John Kenealey PLUNKETT
John "Jock" Plunkett was a small, left-footed rover-forward who won Norwood's most unselfish player award in his two most productive seasons, 1937 and 1938. Jock and his elder brother Reg, a Norwood premiership player in 1923, were born into a family of footballers - their father Oliver and uncles Jack, Henry, Mick and Bill. Jack played with North Adelaide, but the other four were all Norwood men. Reg and Jock grew up almost at the back door of Norwood Oval at 9 Osmond Terrace.
Jock was born at Norwood on 26 October 1911 and made his league debut in 1931. He kicked 45 goals in his 60 league games. His brilliant snap-shooting for six goals in a best-on-ground performance put North Adelaide out of the premiership race at Prospect Oval in 1936.
In 1937, when 70 football veterans gathered at Norwood Oval for a reunion, Oliver Plunkett and Port Adelaide's 1904 captain Jack Quinn together saw their sons Jock and Bob do battle on the field.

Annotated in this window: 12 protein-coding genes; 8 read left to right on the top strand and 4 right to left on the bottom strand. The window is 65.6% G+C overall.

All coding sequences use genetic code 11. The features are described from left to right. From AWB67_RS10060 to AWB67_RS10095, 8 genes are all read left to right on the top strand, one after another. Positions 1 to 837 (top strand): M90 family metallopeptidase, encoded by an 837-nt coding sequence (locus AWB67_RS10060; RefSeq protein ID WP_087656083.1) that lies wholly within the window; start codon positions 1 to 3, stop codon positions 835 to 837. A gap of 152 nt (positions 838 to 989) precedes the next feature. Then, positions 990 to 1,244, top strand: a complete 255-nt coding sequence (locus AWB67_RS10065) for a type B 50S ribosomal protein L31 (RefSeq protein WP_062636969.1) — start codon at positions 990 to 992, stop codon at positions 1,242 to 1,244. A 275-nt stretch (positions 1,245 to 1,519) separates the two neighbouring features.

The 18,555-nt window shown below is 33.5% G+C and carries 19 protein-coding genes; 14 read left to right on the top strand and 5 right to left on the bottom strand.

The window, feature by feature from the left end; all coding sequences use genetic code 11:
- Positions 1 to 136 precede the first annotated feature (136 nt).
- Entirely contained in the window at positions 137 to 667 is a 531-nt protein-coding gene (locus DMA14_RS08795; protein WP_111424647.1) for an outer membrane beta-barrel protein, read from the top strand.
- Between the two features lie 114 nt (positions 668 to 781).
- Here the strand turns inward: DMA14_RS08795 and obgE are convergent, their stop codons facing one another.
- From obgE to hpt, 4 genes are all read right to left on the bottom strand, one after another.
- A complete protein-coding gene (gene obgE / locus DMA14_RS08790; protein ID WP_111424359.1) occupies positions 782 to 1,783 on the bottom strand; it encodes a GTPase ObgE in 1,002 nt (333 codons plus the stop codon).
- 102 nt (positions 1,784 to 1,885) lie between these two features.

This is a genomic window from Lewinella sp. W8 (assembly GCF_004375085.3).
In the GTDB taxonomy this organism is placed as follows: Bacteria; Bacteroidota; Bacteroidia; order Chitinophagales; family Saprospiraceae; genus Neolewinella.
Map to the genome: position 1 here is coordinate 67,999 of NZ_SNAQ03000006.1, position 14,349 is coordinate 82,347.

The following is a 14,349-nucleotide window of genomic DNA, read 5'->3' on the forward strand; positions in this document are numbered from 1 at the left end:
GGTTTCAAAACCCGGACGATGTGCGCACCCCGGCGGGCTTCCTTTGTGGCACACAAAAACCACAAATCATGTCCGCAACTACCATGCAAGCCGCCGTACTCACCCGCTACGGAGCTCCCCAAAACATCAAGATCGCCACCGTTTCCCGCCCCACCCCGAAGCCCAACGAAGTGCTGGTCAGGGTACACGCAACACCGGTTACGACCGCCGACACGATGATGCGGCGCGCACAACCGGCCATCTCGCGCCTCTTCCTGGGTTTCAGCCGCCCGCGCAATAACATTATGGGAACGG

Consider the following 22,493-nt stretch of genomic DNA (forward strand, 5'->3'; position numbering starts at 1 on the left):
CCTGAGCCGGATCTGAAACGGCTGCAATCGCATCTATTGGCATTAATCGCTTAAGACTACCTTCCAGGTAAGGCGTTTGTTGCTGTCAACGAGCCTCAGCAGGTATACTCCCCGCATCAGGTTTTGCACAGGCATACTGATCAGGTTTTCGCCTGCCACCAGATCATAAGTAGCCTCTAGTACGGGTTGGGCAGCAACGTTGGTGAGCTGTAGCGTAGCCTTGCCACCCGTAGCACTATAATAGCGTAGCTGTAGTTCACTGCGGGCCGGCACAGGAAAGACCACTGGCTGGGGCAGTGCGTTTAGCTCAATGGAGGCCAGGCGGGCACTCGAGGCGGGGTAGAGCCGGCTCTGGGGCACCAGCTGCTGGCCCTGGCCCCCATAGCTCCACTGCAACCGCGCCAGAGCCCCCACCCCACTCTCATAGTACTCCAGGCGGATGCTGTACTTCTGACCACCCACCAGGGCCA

Jock was a regular league player as Norwood finished third in 1937 and 1938. He roved effectively to 'Big Bob' McLean, later boss of the Port Adelaide Football Club, and Norwood presented both with five-year service certificates in 1938.
Jock played kicked 27 goals in 61 games for Norwood in Association football between 1929 and 1940. He also umpired matches in the Catholic Young Men's Society competition in the early 1930s and coached the Rostrevor College First XVIII in 1940.
He was a sergeant in the AIF in World War II. In 1940 he and Norwood champions Alec Lill and Tom Warhurst were members of the AIF team which Port legend Bob Quinn led to victory over the RAAF at Adelaide Oval. A year later they were all comrades in Palestine.
The Southern Cross newspaper of 1 August 1941 published a letter from Jock , a "noted parishioner of St Ignatius parish and stalwart of Norwood on the football field", in which he tells his revered mother Jennie of a motor tour of the Holy Land with five other servicemen and the celebration of Mass in a Carmelite Monastery.
In 1942 he was one of a number of soldiers overseas whose messages home were broadcast by the ABC. He died in 1994.
P Robins April 2017